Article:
The contour at the top edge position 220 of the non-circular dimples 22 may be formed by a combination of a plurality of curvilinear shapes, or by a combination of curved lines and straight lines.

In the first embodiment of the invention shown in FIG. 1, the dimples 20 are arranged in the manner of a spherical dodecahedron. In the diagram, one of the unit pentagons P making up the spherical dodecahedron is indicated by dash-dot lines. A small-diameter circular dimple 23 is disposed at the center position of the unit pentagon P, and three relatively large-diameter circular dimples 24 are rectilinearly disposed toward each of the vertices of the unit pentagon P from this position. In addition, three circular dimples are arranged in each of five remaining spaces within the unit pentagon P, with two of the three dimples being disposed along the edge of the unit pentagon P and one of the three dimples being disposed to the inside thereof so that the three dimples together exhibit a substantially triangular shape. In addition, one small-diameter circular dimple is disposed on three of the five sides of the unit triangle.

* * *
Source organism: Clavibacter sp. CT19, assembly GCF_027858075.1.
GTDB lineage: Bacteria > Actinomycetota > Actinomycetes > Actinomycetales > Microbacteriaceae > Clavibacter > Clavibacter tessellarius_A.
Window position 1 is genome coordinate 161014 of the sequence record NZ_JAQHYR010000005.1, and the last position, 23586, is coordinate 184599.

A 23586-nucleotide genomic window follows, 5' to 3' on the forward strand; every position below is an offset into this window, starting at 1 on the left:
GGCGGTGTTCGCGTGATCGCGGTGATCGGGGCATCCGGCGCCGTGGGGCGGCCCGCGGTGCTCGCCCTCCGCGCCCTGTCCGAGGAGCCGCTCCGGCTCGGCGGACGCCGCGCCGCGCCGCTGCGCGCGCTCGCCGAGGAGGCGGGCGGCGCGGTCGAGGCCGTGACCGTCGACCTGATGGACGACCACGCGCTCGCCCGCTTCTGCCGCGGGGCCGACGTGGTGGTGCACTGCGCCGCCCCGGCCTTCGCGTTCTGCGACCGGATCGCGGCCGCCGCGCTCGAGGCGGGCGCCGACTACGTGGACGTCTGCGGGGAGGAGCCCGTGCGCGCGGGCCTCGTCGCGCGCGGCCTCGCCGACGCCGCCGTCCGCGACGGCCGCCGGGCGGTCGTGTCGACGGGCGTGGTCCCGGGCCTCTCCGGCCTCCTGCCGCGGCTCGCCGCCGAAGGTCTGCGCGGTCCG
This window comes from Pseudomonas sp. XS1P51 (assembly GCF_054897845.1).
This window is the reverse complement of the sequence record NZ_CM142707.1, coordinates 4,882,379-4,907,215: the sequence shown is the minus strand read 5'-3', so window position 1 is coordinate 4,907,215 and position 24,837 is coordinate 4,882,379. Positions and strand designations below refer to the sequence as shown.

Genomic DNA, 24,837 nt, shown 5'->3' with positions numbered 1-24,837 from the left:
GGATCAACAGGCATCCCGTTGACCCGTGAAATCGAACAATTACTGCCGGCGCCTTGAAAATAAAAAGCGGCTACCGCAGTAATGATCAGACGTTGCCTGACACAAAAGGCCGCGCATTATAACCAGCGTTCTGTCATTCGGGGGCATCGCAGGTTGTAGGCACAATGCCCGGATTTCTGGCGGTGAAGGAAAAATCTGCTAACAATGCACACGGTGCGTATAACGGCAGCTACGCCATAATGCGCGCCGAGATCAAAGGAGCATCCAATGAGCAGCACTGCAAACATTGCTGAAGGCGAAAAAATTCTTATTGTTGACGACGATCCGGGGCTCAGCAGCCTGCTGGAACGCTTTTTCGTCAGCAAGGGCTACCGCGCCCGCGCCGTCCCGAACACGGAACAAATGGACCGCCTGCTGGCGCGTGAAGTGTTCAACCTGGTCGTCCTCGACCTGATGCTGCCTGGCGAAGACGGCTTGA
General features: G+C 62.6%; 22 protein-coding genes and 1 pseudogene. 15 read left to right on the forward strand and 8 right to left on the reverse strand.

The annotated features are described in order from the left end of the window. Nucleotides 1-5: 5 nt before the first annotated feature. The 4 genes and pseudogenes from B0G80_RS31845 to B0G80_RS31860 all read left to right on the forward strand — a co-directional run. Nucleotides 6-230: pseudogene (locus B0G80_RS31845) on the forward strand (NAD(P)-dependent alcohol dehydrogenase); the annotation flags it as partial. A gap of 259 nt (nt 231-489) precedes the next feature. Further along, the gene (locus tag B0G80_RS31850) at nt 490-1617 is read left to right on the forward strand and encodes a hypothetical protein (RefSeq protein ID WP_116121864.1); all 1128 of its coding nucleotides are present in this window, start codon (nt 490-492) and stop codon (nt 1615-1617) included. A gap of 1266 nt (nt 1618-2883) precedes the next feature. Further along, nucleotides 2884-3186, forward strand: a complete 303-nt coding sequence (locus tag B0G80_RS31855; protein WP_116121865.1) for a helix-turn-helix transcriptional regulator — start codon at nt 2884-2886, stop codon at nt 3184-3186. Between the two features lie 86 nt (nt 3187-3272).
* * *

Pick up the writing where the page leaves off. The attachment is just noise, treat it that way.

Each vertex P1 position on the above unit pentagon P is a common vertex shared by two additional vertices P1 of other unit pentagons P in which circular dimples 21 are disposed in the same manner as described above.

Next, referring to FIG. 2, a non-circular dimple 22 is disposed within the spaces between the circular dimples 21 that are each disposed next to a vertex of the unit pentagon P. The non-circular dimple 22 extends in three different directions at angles therebetween of 120° from the position of the vertex P1 of the unit pentagon P. Describing the shape of the non-circular dimples 22 in the present embodiment, because each such dimple extends in three directions along the spaces between the dimples 20 positioned next to the vertices P1 of the unit pentagon P, the non-circular dimples 22 are formed by curved lines more or less similar to the contour shapes of the circular dimples 21. However, the non-linear dimples 22 are formed by the combination of a plurality of shapes rather than by a simple curved line. Each non-circular dimple 22 has a central region 221 which is relatively broad, from which position the dimple 22 narrows in three different directions, then widens out into end regions 222 where the dimple 22 terminates. This non-circular dimple 22 has a contour length at a top edge position 220 which is generally at least 20 mm, and preferably at least 25 mm. The contour length is not subject to any particular upper limit, although a value of not more than 40 mm is desirable. The maximum contour length at the top edge position 220 of the circular dimple 21 is generally about 16 mm. Hence, the non-circular dimple 22 has a contour length which is considerably longer than that of an ordinary dimple. In the embodiment shown in FIGS. 1 and 2, the non-circular dimple 22 is divided into three substantially equal portions by three intersecting sides of unit pentagons P, as a result of which one-third of the dimple lies in each of the respective unit pentagons P.